Indeed, the BEA revised official purchase of Treasuries up by $45b for 2005, and official purchases of Agencies up by close to $25b. The adjustments to the 2006 data were bigger, but they aren’t formally considered revisions. And the initial estimates for 2006 were done on the basis of good data (from the survey) for only the first half of 2006. More revisions will come next year.
The 2006 survey data led the Treasury to revise the UK’s holdings of Treasuries down by $145 billion (see here), from $200b to $55b. China’s holdings of Treasuries were revised up by close to $45b at the same time. Similar revisions were made to the data on Agencies purchases. Total Chinese holdings of US debt were revised up by $90b in both mid 2005 and mid 2006. But even the survey didn’t really pierce the invisibility cloak of many actors – Switzerland and Luxembourg’s holdings of Treasuries, for example, were also revised up …
We will have to wait a long time for the revised data for the second half of 2006 and 2007. Still, I am quite confident that British investors haven’t increased their holdings of treasuries by $110b since mid-2006. If past patterns hold, China will turn out to have bought between $30b and $50b of those bonds. The 2005 revisions also increased Chinese holdings by about $50b, while reducing the UK’s holdings by close to $100b.
The “visible” data shows that China now buys far more Agency bonds than Treasury bonds. I consequently expect the next survey will lead to a very large – probably a shockingly large – increase in reported Chinese holdings of US mortgage debt.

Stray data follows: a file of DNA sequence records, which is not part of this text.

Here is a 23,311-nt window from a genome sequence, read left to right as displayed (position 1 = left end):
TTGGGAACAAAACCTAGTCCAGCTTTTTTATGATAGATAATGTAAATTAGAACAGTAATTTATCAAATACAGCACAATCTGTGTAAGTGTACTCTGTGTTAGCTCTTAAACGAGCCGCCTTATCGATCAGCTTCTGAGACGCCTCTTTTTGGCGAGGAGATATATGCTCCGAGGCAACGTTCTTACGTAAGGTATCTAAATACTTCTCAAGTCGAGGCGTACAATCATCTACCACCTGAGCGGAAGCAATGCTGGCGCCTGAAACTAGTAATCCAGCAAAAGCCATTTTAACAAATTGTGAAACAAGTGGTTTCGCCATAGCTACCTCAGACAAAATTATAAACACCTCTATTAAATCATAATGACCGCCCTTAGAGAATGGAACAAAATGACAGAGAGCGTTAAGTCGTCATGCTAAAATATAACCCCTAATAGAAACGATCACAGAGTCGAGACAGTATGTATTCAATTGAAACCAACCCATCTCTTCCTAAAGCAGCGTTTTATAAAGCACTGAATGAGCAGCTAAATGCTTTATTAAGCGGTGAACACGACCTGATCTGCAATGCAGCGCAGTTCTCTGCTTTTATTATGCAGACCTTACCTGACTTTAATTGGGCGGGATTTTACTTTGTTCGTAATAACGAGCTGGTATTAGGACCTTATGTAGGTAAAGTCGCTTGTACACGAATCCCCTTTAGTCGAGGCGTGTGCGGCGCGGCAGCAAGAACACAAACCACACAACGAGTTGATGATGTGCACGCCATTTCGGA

China’s invisibility cloak isn’t perfect. But it does help Voldemort disguise its activities. Reported Chinese purchases of US assets have been very low recently – only about 20% of the increase in China’s reserves. That could mean that Voldemort has found a better invisibility cloak. Or it could mean that Voldemort is diversifying away from the dollar – and thus putting contributing to the strength of the euro and the pound.
Indeed, I would argue that China’s impact on the euro/ dollar is one of the great unsolved mysteries of international finance. There is little doubt that Chinese intervention has limited the RMB’s appreciation v the dollar. And it clearly has pushed the RMB down v the euro and the pound. But the impact of China on the euro/ dollar cross is subject to substantial uncertainty.
Macro Man argues that in the absence of Chinese demand for euros and pounds, both the euro and the pound would be substantially weaker against the dollar. China intervenes primarily in the rmb/ dollar – and consequently is a major net seller of dollars for euros. And with $500b in dollar reserve growth, China has become a big seller of dollars.
Others – including others close to the market – make the opposite argument. China tends to end up holding more dollars (as it reduces the amount of dollars it sells for euros and pounds) when the dollar is under pressure. This may reflect China’s desire to hold a constant share of dollars in its portfolio -- as keeping the dollar's share in China's portfolio constant would require holding on to more dollars when the dollar is falling than when it is rising. Or it may reflect China’s desire not to push the RMB too far down against the euro.
No matter. If this describes the PBoC's behavior, the net effect is that China reduces its sale of dollars when the dollar is under the pressure, helping to support the dollar.
And the PBoC – along with other central banks – ends up supplying more financing to the US when no one else wants to. Absent such financing the dollar would be even weaker against a host of currencies.
Both arguments are plausible. And until Voldemort gives up his invisibility cloak, we won’t know the answer.